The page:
Downlands to end boil notices with major upgrade

Downlands to end boil notices with major upgrade

Boil water notices on the Downlands Water Rural Water Scheme will likely be a thing of the past with the commissioning of the scheme’s biggest upgrade in 85 years.

Last week, the Downlands Joint Standing Committee opened the new Te Ana Wai Water Treatment plant just outside of Albury in the Mackenzie District. It will bring the supply into full compliance with the Drinking Water Standards and enable the removal of boil water notices for the majority of customers.

The new plant will serve most of the 2,300 connections and approximately 5,700 people on the Downlands water supply. It covers an area through the Timaru, Waimate and Mackenzie Districts.

This new microfiltration treatment plant enables Council to safely take and treat water of lower quality. It will also help meet the bacteria and protozoa requirements under the Drinking Water Standards.

This new treatment plant has been a part of the $26 million investment into the Downlands scheme since 2020. This funding has also included the replacement of old pipework, new infiltration galleries, a new pump station, and new treated and raw water reservoirs. These upgrades represent the biggest investment into the Downlands water supply since the scheme’s inception in 1937.

How will the upgrades remove boil notices for the foreseeable future?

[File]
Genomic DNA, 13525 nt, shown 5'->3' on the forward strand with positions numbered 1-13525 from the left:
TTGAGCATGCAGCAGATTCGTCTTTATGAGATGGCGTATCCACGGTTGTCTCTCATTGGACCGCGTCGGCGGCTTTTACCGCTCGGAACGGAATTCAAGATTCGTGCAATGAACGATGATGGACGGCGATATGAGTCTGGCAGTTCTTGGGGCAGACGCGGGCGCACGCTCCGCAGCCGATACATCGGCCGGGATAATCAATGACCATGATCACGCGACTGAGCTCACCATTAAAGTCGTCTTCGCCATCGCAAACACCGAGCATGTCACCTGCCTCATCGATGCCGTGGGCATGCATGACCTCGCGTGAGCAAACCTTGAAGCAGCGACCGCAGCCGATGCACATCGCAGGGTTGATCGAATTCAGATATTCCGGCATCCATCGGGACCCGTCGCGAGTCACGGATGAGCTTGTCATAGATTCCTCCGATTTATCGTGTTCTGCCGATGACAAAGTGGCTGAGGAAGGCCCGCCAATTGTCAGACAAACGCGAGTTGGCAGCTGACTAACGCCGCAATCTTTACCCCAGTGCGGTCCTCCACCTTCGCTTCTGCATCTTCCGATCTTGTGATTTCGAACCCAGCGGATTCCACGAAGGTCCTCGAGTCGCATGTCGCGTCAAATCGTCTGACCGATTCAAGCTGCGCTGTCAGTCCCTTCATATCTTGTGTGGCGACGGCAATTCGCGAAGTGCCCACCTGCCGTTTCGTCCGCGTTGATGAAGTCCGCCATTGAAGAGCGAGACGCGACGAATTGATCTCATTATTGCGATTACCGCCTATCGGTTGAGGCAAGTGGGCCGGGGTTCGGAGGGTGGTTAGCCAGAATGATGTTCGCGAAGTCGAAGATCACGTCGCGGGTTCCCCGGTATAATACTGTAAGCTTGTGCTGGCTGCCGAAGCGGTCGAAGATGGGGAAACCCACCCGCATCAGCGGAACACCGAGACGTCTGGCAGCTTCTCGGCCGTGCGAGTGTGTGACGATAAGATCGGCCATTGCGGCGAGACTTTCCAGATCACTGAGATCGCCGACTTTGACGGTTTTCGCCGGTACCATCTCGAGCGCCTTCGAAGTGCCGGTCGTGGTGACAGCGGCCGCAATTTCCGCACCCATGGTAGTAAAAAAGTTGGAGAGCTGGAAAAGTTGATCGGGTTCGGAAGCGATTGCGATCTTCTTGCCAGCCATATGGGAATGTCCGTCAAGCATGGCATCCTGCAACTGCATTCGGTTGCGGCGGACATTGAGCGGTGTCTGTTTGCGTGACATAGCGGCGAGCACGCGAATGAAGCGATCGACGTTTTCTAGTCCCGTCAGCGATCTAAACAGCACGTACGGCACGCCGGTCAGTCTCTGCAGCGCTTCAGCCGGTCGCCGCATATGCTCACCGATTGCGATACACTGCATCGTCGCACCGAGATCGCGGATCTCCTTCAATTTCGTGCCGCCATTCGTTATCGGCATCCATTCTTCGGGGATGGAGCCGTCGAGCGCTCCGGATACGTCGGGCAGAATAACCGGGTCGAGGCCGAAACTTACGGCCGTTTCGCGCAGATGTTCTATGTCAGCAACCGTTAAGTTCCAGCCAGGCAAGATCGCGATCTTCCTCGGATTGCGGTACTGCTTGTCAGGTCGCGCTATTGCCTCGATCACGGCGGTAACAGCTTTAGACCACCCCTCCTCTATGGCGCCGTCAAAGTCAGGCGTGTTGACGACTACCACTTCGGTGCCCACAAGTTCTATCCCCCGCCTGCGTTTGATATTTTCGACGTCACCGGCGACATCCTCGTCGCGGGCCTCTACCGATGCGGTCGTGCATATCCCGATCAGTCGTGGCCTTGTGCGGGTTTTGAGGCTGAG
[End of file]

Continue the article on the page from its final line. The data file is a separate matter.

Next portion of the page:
Timaru District Council Drainage and Water Manager Grant Hall said that the upgrades would mean higher quality and more reliable customer service. It will also enable some scheme expansion in the long term.

“This is an exciting time for Downlands consumers. The new water treatment plant is a microfiltration plant, using the latest technology to allow us to adapt. This means it will deliver improved water quality to consumers with greater supply reliability. As a result, the precautionary boil water notices can be removed for most consumers. While construction began in earnest in 2020, the need for this investment has been identified for some time. Large infrastructure projects of this scale take many years to deliver. This is why we plan for the needs of our District’s water supplies to deliver them cost-effectively,” said Hall.

Hall also said, “As well as a lift in water quality, the project will enable growth and development within the scheme. It will also provide added resilience. The raw water ponds allow us to have up to 10 days of water for use at peak demand before we even have to take water during extreme storm events. The treatment plant can then, in turn, treat lower-quality water. When you combine these systems, you see a huge increase in the resilience of the scheme. We’re also into the final few months of completing the pipeline replacement from the treatment plant to Cave. These upgrades will enable us to increase the allocation of water to properties. It will also allow us to possibly supply properties that are not currently connected and to provide for new connections to new dwellings.”

Most customers on the Downlands scheme no longer need to boil their water. This excludes residents of St Andrews as further work is required to bring their treatment plant up to standards. Customers in the Waitohi zone are also excluded as that zone requires a complex repair.

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